The LATITUDE tracking concept is illustrated in Figure 1. The two green cylinders (R1 and R2) in Figure 1 represent the air-borne ultrasound receivers and the red cylinder (T) represents the air-borne ultrasound transmitter. The transmitter emits an ultrasonic pressure pulse that can be envisioned to travel along paths r1 and r2 to Receiver R1and Receiver R2, respectively. By measuring, with microsecond accuracy, the time it takes for the ultrasonic pulse to travel along both paths, the relative location of the transmitter can be determined by multiplying the time-of-flight measurement by the speed of sound in air. LATITUDE completes this calculation hundreds of times per second, providing a real-time absolute position measurement. With this type of “absolute” position measurement, the probe can be removed from the pipe surface, placed in a different location, and the system will always know the true position of the probe. It does not rely on accumulated encoder “counts” to estimate the position, like traditional scanning systems.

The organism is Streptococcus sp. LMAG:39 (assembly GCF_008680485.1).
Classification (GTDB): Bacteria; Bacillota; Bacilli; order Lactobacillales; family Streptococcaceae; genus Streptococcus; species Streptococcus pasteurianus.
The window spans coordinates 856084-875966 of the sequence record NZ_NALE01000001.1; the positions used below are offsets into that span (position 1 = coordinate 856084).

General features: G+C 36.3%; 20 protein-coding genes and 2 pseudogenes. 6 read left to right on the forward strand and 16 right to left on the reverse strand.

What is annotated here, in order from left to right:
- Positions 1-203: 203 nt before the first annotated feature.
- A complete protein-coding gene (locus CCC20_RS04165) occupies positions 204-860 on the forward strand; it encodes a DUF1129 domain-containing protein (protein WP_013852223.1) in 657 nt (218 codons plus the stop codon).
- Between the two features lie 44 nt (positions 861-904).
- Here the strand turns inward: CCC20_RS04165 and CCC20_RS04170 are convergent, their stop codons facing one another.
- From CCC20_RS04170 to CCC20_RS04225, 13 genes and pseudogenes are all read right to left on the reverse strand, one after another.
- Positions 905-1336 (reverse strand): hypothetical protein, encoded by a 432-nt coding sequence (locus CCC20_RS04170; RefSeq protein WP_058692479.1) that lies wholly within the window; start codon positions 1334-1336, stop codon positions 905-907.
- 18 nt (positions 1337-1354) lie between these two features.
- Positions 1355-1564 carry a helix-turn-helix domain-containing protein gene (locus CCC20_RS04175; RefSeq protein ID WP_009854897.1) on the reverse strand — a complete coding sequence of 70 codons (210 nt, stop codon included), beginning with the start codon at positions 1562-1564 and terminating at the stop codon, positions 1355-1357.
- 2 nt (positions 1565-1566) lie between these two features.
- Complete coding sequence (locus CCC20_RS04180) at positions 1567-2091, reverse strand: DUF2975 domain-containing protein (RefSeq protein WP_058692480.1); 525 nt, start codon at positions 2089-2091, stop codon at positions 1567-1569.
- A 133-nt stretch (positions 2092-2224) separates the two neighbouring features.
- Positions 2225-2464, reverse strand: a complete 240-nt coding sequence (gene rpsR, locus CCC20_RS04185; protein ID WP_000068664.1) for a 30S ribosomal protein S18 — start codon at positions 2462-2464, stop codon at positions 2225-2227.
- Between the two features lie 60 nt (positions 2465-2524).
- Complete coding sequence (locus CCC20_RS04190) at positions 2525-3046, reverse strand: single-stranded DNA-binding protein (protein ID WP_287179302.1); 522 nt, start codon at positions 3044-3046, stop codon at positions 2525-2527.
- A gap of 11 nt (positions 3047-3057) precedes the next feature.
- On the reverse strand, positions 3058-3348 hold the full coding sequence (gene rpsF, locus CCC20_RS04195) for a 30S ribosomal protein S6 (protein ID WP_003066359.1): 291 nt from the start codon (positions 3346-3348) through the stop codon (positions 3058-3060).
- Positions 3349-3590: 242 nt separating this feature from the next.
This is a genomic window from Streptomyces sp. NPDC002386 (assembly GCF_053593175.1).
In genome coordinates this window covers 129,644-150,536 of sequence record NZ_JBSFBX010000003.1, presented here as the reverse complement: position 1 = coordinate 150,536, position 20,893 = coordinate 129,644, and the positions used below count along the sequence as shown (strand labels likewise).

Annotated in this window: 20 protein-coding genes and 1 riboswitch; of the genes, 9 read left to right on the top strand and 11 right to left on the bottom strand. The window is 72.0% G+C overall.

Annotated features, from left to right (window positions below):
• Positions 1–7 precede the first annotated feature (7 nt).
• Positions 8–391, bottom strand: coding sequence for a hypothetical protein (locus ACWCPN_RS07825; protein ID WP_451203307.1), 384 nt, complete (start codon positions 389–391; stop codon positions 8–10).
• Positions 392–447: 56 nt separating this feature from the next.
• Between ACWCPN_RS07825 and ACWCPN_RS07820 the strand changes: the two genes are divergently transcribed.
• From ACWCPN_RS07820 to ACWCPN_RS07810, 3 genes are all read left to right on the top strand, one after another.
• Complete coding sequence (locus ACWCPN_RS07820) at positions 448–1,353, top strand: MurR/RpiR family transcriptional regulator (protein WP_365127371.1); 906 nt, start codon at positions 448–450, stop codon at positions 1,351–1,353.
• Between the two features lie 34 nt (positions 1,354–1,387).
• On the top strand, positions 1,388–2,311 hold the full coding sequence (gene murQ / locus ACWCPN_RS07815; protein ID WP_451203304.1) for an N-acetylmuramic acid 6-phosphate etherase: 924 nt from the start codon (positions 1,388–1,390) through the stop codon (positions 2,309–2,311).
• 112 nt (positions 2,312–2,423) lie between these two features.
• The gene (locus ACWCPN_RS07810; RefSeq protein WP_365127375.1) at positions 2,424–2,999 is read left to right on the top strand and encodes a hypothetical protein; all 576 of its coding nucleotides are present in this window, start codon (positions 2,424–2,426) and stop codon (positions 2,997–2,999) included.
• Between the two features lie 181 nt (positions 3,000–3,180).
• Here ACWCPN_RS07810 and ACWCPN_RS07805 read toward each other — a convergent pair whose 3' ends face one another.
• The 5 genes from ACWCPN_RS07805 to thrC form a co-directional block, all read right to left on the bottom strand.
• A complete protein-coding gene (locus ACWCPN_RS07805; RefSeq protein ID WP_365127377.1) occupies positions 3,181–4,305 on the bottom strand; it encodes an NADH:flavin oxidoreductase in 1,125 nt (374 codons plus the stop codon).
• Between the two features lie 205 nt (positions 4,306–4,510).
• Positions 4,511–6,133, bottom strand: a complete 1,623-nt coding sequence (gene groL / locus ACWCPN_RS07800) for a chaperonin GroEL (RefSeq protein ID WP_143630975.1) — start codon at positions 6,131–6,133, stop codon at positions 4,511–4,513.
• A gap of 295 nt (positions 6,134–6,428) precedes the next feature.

The LATITUDE system consists of three primary components: (1) the transmitter probe fixture, (2) the receiver array, and (3) the electronic control unit. For the case of Phased Array Ultrasonic Testing (PAUT), the electronic control unit directly integrates with the Zetec TOPAZ™ PAUT instrument and control of the LATITUDE system is done through the TOPAZ user interface. The enclosure is sealed, fanless, and can run for up to 12 hours off two hot-swappable batteries, eliminating the need for a 120V power supply.